Refugees report killings in Ethiopia
BOSSASSO, Somalia – The Ethiopian government is starving and killing its own people in the remote eastern Ogaden region, according to refugees, who describe a terrifying four-month crackdown in which security forces have sealed off villages, torched homes and businesses, commandeered food and water sources, and beaten, raped or executed anyone who resists.
Hundreds of civilians already may have been killed in the crackdown on a separatist movement known as the Ogaden National Liberation Front, according to interviews with dozens of Ogadenis who’ve gathered in a steadily growing refugee camp in this steamy port city 300 miles from the Ethiopian border.
“They strangled my wife with a rope,” said Ahmed Mohammed Abdi, a 35-year-old farmer from Degehabur province, who came home one day this month to see his wife’s body lying by the door, his 1-month-old son still suckling at her breast. That night, he fled into the bush and began a seven-day trek to the relative safety of northern Somalia.
“If you come and try to identify the dead body, the soldiers will beat you also,” said the wiry, wide-eyed Abdi. “I was afraid to be killed, so I ran away.”
A top aide to Ethiopian Prime Minister Meles Zenawi rejected the allegations. The government has barred reporters and international relief groups from most of the region, a vast desert that stretches from the central Ethiopian highlands to the border with Somalia.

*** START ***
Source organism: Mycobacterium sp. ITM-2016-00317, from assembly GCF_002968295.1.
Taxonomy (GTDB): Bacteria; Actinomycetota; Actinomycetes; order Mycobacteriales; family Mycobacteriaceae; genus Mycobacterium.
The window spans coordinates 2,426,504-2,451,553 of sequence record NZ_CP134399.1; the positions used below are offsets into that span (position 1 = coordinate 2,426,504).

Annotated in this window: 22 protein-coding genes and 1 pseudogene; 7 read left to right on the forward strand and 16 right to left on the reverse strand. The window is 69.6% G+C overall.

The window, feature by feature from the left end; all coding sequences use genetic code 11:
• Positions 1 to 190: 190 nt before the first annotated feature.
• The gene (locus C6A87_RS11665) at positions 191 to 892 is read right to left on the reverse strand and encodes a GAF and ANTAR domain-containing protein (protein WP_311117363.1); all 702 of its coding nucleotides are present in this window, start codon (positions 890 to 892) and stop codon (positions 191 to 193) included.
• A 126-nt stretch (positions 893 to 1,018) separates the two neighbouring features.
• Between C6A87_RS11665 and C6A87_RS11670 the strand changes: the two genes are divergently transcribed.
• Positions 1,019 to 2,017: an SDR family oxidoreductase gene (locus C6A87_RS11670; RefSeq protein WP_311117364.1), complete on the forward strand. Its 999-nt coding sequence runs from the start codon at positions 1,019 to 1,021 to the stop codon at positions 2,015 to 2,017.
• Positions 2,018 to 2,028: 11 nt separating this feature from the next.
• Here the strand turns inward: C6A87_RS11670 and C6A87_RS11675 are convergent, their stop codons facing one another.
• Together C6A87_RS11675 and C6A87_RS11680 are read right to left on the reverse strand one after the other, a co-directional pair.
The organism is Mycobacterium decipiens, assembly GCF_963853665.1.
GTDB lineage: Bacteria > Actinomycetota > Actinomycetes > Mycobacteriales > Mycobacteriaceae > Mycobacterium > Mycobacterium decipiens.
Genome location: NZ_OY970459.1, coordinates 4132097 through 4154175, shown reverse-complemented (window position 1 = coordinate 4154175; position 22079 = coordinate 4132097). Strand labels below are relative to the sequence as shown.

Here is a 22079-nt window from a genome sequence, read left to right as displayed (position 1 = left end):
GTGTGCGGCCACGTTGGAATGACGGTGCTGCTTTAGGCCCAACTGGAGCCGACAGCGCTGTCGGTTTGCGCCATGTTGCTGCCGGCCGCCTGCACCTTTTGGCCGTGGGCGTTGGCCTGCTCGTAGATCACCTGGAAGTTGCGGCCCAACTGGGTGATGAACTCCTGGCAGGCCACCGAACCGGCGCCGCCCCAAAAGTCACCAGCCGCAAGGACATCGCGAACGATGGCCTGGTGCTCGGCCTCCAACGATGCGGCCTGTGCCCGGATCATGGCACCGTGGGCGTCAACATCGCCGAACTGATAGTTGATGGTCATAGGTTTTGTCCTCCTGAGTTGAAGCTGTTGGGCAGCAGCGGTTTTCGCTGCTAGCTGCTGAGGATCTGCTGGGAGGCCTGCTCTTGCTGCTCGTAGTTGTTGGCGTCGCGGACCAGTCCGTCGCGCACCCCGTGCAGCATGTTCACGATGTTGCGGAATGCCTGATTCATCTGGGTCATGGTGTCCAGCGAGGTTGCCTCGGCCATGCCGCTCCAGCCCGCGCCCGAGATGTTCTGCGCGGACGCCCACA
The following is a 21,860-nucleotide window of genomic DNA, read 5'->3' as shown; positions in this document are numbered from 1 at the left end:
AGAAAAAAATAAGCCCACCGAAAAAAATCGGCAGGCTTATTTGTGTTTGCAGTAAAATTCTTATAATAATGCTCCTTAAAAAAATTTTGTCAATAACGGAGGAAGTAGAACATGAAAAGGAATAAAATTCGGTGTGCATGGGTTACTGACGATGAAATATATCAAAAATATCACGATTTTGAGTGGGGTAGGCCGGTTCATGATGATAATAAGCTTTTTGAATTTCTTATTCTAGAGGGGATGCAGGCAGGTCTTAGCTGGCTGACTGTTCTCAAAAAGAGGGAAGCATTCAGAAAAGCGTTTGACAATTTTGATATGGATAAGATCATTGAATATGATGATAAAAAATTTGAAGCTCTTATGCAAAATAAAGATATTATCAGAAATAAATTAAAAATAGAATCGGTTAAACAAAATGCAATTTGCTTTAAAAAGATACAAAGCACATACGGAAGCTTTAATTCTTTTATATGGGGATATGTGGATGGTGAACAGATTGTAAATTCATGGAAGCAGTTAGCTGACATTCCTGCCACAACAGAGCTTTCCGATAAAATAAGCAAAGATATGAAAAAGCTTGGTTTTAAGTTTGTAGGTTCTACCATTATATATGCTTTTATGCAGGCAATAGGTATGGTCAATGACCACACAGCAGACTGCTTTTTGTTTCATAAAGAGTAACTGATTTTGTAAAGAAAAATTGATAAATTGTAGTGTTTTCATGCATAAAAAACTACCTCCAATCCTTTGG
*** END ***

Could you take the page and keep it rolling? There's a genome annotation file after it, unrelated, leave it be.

In July, Ethiopia expelled the Geneva-based International Committee of the Red Cross from the Ogaden, accusing its workers of aiding the rebels. Last week, the aid agency Doctors Without Borders said it also had been denied access, and it warned of a major humanitarian crisis.
Some aid workers worry that the Ogaden could become a second Darfur, referring to the Sudanese government crackdown on insurgents in that country’s Darfur region, which the United States has labeled genocide. In this instance, the United States has come out in support of Ethiopia, one of its most important African allies in the war on terrorism.
The U.S. has helped train Ethiopia’s military – one of the largest and best equipped in Africa – and backed its recent invasion of Somalia to topple a fundamentalist Islamic regime there. Last week, after visiting one town in the Ogaden, Assistant Secretary of State Jendayi Frazer condemned the rebels and said reports of military atrocities were unsubstantiated.